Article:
The drain-pipe mold-support is shown near it's top end. Multiple strands of wires are seen on top of the drain-pipe, before cement was applied.

An initial coating of finer cement penetrates between wires. A close up photo reveals that some of the wires are overlapping loops of wire. Yet some wires run the full length. Also visible are fibers in the cement mix. Following is an experimental truss, built very easily.

The pictured truss-like beam shown above was actually formed with just one bucket of cement mix. The weight is near 60 lbs or 30 kilos total. It is being leveled in place by use of a laser level, but any sort of level would work just as well.

Molding of the truss-beam was done on top of some flat planks with a back-board to obtain a strait edge on the truss top. More on the theory behind this form of truss reinforcement can be seen here.

A close-up view reveals the simple reinforcement: Straight wires were bundled in a continuously-stretched spiral of wire (and later formed into rings, etc.) The spiral provides lateral binding and also defines the intended, shaped target.  Cement is hand molded. Spiral production follows next.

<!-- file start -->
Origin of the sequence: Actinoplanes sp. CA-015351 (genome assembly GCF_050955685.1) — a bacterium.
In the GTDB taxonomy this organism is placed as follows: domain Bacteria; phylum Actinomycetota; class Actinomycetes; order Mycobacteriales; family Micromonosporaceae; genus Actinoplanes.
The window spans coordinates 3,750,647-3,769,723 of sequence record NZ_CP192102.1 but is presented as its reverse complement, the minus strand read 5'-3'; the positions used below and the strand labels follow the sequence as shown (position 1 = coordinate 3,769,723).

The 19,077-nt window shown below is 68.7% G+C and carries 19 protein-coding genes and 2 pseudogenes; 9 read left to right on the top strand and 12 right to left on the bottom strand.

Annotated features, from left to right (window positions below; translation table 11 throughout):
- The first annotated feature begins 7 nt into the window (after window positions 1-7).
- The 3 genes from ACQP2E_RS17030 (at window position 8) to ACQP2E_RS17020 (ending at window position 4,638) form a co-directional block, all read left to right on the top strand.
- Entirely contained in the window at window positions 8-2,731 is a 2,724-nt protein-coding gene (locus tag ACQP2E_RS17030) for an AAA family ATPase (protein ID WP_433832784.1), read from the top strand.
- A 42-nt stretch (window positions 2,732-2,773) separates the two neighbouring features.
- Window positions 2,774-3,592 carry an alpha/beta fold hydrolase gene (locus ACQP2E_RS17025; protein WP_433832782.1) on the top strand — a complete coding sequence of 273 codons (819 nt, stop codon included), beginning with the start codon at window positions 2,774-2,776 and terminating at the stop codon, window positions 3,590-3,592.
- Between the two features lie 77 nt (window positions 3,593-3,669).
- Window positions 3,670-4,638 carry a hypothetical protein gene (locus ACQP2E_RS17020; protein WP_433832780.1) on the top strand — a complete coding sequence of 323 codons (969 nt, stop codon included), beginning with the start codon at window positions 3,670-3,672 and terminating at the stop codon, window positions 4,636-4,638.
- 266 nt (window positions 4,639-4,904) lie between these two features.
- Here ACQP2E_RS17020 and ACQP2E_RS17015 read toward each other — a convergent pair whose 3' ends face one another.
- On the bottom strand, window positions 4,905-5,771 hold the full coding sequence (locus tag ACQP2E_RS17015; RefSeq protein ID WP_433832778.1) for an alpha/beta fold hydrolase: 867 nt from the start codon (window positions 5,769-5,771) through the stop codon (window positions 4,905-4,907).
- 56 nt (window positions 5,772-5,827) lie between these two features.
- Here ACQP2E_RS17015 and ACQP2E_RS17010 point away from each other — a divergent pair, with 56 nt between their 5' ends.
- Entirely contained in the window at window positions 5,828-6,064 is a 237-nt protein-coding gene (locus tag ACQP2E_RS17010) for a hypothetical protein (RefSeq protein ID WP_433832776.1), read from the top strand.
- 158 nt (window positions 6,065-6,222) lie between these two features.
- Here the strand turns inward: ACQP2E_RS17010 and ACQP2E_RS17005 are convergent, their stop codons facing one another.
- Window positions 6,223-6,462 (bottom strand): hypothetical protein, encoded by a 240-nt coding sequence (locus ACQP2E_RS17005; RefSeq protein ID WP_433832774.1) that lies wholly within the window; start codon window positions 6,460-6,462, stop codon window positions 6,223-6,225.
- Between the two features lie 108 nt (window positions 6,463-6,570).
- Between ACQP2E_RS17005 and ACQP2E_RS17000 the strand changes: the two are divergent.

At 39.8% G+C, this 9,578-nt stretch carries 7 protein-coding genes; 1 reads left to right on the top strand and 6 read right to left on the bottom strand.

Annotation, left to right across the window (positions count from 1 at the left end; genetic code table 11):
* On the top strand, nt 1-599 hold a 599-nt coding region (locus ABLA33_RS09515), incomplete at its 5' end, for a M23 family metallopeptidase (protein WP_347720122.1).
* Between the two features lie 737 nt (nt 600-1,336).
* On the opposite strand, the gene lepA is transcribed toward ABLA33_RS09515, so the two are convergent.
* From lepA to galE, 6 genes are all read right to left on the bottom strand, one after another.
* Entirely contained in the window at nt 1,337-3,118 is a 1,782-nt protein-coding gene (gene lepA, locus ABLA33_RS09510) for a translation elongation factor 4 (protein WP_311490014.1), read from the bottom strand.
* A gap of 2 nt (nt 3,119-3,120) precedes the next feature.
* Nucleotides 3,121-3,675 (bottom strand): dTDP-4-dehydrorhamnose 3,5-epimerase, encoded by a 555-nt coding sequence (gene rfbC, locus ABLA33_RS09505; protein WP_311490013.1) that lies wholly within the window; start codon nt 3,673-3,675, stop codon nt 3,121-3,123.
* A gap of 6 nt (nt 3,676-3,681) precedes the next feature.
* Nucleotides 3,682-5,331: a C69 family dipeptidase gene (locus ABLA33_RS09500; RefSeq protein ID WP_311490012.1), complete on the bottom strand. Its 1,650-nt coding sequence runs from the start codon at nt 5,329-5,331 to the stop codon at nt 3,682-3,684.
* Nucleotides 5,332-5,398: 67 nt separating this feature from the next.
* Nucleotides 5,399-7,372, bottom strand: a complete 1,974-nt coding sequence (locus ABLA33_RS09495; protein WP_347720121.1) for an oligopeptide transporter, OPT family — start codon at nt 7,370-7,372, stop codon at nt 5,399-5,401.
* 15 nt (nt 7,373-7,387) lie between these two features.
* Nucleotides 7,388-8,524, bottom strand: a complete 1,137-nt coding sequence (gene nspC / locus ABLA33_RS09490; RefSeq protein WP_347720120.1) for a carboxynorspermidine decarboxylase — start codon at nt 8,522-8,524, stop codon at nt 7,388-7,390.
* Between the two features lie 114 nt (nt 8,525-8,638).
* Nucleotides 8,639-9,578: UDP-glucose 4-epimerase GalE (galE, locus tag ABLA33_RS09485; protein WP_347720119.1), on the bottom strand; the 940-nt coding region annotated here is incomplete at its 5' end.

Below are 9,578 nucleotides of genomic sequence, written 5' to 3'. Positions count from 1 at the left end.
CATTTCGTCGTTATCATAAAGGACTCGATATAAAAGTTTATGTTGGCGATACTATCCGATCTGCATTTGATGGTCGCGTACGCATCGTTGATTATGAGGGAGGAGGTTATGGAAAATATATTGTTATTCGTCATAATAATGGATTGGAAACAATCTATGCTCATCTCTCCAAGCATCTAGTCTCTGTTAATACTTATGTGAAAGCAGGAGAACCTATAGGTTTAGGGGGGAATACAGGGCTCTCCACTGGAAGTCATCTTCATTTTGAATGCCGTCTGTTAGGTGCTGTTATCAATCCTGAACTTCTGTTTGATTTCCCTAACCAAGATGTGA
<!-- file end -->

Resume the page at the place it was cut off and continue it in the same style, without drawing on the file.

A light-weight cordless drill with a large chuck is preferred, (half inch or one centimeter chuck opening.)

A suitable pipe of about 1 inch or 2 centimeters was firmly fitted over a "hole-saw". A rigid type of hole-saw is used, (Half inch chuck and bit). A firm fit (and saw-tooth protection) were provided for, by wrapping plastic tape over the hole-saw. For long term use tack-welding or other means can also be used to secure the pipe to the drill. Variable drill speed allows one to learn and practice.

After a long, continuous coil has been formed, it is released from drill and then slipped over a bundle pre-cut "straight wires".

One end of coil is stretched out along afull length of "straight wires". Then, excess is trimmed. Above is an improvised layout table with a plastic sheet covering reference drawings.


Next, above, is shown a contrasting forming method. Hand molding some arch parts in a sand mold is a rougher technique but more natural-looking textures can be quickly sculpted.

Instead of coiled wire, a long strip of chicken mesh was rolled like a cigarette, but it seemed to be a more time consuming job-process in general. Numerous sharp wire cuts are exposed by fabricated-mesh, which only slow down the handmade construction process. Continuous wire spirals and coils are very smooth to handle and therefore could allow for much faster hand worked production.